Contrary to popular belief, structures built for use in space do not last forever, as even in the absence of gravity and other factors that contribute to structural decay, they are affected by a series of other forces that limit their lifespan.
So, come the next decade the ISS will be brought down, ending an important chapter in the history of human space exploration. But was this the only possible outcome for the laboratory?
NASA seems to have put a lot of thought into it, and the decision was not taken lightly. That's more than obvious from a recently published report called International Space Station Transition Plan, which details the many ins and outs of the ISS, its influence, and what comes next.
A good chunk of the plan is dedicated to why the agency chose the crash-and-burn the station instead of using some other method. This story will give you a closer look into that, with others to follow focusing on other aspects of the plan.
But first, a few things about the station itself. The thing floats in near-Earth orbit, at an altitude of over 400 km (250 miles) from the surface of the planet. It comprises the primary structure (meaning modules, radiators, and truss structures), solar panels, and visiting spacecraft, which attach themselves to various docks placed around the ISS.
The above is the main reason why the decision was made by the involved parties – NASA, ESA, CSA, JAXA, and Roscosmos - to put an end to ISS operations at the end of the decade. But that doesn't explain why the choice was made to de-orbit the place in a controlled manner and let it burn in the atmosphere, instead of going for some other approach.
Turns out several other scenarios were tested, but they were all ruled out. Here are the most important such scenarios, but also the reasons why they were rejected.
One of the first things NASA considered was to disassemble the ISS in orbit, and return its component parts to Earth. That would have been the pinnacle of recycling, if you ask me, and something that would have been remembered for ages.
But it would have never worked. First up, none of the components of the ISS were designed to be disassembled.
Even if they were, the size of the structure (it's as big as an American football field) makes that idea economically unsound. It took NASA and its partners 27 spaceflights and 13 years to put it together in orbit, and even if taking it apart could look a lot easier, it's really not, and would require effort and resources no one can afford at this point in time.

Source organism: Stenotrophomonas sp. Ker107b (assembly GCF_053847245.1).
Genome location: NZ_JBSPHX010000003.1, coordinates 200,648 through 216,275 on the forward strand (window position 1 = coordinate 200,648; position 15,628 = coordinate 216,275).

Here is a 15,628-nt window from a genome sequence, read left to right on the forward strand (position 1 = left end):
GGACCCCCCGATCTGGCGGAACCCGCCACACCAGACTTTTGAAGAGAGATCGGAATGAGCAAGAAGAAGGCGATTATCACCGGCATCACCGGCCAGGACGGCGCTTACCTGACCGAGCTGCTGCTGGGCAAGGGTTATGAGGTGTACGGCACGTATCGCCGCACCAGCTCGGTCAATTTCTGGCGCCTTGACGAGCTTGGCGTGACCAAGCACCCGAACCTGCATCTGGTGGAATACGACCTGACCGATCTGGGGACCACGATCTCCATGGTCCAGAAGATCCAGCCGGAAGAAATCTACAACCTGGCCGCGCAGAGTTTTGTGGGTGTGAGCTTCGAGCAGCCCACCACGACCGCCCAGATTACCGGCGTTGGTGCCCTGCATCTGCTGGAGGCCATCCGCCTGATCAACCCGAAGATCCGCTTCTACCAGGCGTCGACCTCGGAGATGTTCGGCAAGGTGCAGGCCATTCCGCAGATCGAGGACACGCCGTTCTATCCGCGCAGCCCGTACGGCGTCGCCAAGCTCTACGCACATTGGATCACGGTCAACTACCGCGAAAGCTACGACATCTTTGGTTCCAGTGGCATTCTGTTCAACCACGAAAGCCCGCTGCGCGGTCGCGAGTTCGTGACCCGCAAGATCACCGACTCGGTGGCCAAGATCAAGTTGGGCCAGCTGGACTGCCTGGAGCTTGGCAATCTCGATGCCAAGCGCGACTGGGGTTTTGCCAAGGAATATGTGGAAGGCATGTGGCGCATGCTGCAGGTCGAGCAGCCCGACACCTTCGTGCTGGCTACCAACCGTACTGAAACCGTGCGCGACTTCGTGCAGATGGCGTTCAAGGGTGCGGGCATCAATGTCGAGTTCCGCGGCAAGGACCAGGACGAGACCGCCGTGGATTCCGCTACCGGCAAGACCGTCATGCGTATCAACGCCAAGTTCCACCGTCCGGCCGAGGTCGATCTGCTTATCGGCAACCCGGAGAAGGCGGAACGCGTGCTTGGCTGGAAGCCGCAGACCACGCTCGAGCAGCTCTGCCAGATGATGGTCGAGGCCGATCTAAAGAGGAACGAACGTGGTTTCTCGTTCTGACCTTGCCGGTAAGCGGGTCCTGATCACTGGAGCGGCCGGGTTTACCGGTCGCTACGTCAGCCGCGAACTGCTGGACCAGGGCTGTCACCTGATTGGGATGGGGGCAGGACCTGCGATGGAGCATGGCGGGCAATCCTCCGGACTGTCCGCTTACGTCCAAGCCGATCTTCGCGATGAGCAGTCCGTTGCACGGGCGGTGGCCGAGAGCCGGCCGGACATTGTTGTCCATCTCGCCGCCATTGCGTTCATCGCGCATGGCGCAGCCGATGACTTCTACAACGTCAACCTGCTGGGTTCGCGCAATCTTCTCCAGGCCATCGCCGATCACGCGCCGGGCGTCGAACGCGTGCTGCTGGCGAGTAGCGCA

The problem is, again, the station's size, but this time its mass (430,000 kg or almost one million pounds) and distance to the graveyard orbit play a role as well. It would have been incredibly difficult to push the station there by means of spacecraft (the ISS does not have a sufficiently powerful means of propulsion on its own), so new and expensive pieces of hardware would have needed to be created.
The best space agencies could have hoped for in such a scenario was to push the ISS just enough to extend the amount of time it can spend in near-Earth orbit (currently orbital decay occurs every one to two years, and needs corrective burns) before being pulled down to the surface in an uncontrolled manner.
Scenario number 3 would have called for the station to fall down to Earth in an uncontrollable manner. For what it's worth, this would have been incredibly cheap, as all NASA would have needed to do was let orbital decay take over without correcting it.
That would have also been incredibly dangerous for humans and everything else here on Earth, as no one would have been able to accurately predict when and where the station would fall.
So the current plan for the ISS is simple and straightforward. Bring it down in a controlled manner, in an unpopulated area. It’s an almost zero-risk and few-expenses plan, but one that will see the station be completely destroyed in the process.
Stay tuned next week as we'll explore exactly how the American space agency plans to crash the ISS.